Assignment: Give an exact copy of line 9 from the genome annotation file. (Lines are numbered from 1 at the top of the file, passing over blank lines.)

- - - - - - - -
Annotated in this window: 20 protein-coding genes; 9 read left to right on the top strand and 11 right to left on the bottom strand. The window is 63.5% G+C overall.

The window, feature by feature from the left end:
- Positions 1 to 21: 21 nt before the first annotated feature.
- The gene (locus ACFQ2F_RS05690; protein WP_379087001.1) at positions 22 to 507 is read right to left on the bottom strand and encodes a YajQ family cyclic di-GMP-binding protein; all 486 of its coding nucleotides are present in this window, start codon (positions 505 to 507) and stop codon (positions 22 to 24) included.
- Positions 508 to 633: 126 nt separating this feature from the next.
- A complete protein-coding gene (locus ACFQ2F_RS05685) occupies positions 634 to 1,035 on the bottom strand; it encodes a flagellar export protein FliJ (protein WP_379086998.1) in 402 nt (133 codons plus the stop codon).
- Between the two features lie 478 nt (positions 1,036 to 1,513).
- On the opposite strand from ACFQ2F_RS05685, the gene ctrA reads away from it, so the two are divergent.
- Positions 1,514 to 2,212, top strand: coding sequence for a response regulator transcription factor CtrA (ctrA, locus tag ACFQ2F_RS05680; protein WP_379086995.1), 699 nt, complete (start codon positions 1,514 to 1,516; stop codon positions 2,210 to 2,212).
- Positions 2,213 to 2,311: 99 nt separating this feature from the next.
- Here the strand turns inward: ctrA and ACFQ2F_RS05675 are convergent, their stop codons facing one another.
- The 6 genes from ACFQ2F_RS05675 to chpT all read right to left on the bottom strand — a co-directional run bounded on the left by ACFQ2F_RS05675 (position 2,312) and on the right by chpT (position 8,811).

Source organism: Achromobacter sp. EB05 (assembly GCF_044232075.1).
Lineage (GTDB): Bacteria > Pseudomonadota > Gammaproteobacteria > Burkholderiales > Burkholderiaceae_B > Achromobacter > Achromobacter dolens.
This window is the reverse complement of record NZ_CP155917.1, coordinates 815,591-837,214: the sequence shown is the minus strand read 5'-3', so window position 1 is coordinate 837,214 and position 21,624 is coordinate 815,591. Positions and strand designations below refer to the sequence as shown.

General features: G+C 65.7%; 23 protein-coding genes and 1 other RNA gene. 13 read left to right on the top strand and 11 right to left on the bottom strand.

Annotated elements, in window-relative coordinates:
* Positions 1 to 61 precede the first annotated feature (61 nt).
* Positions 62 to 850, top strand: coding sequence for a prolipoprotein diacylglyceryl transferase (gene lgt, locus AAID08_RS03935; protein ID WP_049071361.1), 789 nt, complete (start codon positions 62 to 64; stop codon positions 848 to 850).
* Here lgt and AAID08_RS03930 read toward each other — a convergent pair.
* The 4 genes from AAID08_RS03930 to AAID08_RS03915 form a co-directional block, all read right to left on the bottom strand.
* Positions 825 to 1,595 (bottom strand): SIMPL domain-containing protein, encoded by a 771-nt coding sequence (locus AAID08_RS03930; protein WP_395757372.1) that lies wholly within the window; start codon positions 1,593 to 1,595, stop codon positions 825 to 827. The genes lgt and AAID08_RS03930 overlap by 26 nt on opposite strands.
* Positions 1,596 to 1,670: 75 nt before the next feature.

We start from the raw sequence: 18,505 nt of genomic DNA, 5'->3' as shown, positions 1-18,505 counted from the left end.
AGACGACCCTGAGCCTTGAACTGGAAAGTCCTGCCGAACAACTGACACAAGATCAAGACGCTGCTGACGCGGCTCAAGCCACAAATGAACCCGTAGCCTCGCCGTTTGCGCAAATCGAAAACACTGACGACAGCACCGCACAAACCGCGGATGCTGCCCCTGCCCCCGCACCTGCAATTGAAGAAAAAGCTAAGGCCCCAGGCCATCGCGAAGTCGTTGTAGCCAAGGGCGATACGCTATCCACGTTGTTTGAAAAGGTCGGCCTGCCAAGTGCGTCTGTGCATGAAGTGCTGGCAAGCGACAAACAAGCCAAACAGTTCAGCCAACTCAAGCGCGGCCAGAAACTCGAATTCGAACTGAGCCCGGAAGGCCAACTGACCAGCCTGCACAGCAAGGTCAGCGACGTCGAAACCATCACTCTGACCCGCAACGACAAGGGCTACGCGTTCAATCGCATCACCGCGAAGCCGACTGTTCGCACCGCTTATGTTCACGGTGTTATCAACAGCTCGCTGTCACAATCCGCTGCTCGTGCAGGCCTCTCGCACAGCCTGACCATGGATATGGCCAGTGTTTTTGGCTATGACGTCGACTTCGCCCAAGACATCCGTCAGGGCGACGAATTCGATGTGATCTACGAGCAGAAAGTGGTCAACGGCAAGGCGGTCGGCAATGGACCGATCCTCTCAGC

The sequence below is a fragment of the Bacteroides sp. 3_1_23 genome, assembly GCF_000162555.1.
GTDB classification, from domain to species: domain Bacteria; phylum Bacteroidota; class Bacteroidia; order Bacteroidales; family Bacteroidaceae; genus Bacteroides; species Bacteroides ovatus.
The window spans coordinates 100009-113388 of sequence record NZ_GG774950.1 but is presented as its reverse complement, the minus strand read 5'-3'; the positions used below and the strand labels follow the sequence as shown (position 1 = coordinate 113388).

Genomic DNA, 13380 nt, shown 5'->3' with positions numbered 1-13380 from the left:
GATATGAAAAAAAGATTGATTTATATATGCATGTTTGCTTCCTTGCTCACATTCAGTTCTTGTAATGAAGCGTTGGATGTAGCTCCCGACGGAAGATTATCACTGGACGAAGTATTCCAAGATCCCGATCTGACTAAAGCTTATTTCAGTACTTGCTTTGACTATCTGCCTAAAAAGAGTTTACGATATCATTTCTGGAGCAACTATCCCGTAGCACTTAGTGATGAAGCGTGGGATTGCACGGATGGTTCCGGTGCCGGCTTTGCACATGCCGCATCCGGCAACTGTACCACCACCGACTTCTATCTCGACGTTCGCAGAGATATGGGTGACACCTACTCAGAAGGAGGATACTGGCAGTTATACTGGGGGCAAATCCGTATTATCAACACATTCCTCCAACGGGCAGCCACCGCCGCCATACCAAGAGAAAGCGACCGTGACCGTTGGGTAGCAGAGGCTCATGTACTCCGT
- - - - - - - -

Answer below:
- Positions 1,514 to 2,212, top strand: coding sequence for a response regulator transcription factor CtrA (ctrA, locus tag ACFQ2F_RS05680; protein WP_379086995.1), 699 nt, complete (start codon positions 1,514 to 1,516; stop codon positions 2,210 to 2,212).